Reportedly, as noted in a recent media article on commercial trucks and bicyclists sharing the streets in American municipalities, fewer motorists are dying in accidents presently than in prior years, although “the death tolls for pedestrians and bicyclists have held relatively steady” over the past 10 years.

That spells both good and bad news, obviously. On the one hand, the discernible downward trend in fatalities for drivers and their passengers in motor vehicles is certainly encouraging. On the other hand, though, it is manifestly discouraging that a similar downward tick isn’t on clear display for bike riders and people getting around on foot.

And for walkers and bicyclists, it could get worse, note some safety experts.

The reason: Increasingly more people are avidly taking to their bikes for urban transportation, with more people walking to and from work, as well. That resurgence in healthy and economical movement is coinciding with more trucks plying city streets as well.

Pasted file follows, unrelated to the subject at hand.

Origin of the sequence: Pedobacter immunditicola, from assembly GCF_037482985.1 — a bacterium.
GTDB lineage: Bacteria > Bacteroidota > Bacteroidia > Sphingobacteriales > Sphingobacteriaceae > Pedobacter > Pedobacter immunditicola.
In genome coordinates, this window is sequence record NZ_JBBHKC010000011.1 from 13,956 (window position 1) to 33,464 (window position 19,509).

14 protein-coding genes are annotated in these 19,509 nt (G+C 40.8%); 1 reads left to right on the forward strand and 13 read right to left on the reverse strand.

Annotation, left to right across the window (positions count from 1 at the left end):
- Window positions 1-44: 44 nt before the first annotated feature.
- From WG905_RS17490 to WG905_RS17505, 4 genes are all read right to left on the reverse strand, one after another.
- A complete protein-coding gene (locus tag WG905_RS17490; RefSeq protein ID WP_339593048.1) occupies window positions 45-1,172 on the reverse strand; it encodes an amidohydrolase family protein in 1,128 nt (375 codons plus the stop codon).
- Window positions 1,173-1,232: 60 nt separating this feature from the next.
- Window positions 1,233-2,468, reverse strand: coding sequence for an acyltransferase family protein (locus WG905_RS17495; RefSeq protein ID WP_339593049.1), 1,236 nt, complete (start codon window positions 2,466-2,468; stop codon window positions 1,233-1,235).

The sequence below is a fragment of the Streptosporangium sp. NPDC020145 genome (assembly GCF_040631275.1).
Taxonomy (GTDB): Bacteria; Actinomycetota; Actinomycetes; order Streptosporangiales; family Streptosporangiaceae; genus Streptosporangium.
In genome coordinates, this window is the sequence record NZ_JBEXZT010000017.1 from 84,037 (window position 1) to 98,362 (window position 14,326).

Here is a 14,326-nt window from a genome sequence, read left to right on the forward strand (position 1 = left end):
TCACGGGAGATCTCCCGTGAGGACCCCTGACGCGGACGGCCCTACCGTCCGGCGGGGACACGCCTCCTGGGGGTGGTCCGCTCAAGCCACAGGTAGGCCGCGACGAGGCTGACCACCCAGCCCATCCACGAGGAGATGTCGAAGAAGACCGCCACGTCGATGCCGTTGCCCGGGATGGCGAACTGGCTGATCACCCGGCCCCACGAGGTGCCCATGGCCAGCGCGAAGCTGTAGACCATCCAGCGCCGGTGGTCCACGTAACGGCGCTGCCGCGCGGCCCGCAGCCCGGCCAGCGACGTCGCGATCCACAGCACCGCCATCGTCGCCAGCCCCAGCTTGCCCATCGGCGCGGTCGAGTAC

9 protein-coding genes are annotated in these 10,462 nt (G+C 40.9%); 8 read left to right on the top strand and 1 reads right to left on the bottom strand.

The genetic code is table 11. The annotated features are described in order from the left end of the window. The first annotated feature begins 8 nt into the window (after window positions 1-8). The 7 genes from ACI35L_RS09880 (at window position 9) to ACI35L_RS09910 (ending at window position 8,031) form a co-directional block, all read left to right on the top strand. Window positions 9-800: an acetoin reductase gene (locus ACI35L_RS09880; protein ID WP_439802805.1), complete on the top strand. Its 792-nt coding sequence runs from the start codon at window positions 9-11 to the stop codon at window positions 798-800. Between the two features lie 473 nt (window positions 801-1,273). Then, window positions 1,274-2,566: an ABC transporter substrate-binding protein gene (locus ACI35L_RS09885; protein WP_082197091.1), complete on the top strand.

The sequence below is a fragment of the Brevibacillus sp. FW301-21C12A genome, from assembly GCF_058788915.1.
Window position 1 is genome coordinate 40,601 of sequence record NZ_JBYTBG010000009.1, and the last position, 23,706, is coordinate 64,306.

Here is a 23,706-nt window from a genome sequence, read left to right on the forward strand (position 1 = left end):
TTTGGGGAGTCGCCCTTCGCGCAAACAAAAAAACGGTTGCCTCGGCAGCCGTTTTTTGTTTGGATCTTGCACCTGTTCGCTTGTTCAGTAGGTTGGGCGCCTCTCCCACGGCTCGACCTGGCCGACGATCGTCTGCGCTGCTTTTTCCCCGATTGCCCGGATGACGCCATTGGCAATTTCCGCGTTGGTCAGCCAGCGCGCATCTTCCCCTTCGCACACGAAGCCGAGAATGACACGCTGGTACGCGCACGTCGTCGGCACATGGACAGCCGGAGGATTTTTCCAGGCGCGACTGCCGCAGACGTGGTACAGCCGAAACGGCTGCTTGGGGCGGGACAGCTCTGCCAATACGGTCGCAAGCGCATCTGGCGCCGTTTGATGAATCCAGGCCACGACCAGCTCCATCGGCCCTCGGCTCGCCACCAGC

That synergy spells a recipe for disaster, resulting in a most literal collision course between trucks on the one hand and bicyclists and pedestrians on the other.

As noted in the aforementioned article, “Safety advocates would like to see a range of reforms.” Those centrally include things like size restrictions on trucks operating on city streets, more stringent training for truckers plying urban thoroughfares, and road design that more effectively integrates cars, trucks, bikers and walkers. There is also a growing call for so-called “side guards” that would preclude bikers and walkers from falling under the wheels of trucks.

Although there is no firm consensus on everything that needs to be done, there is a strong clarion call for safety-promoting action.

The need for that is great. According to one estimate, the number of work commuters across the country who travel by bicycle increased by more than 60 percent between 2000 and 2013.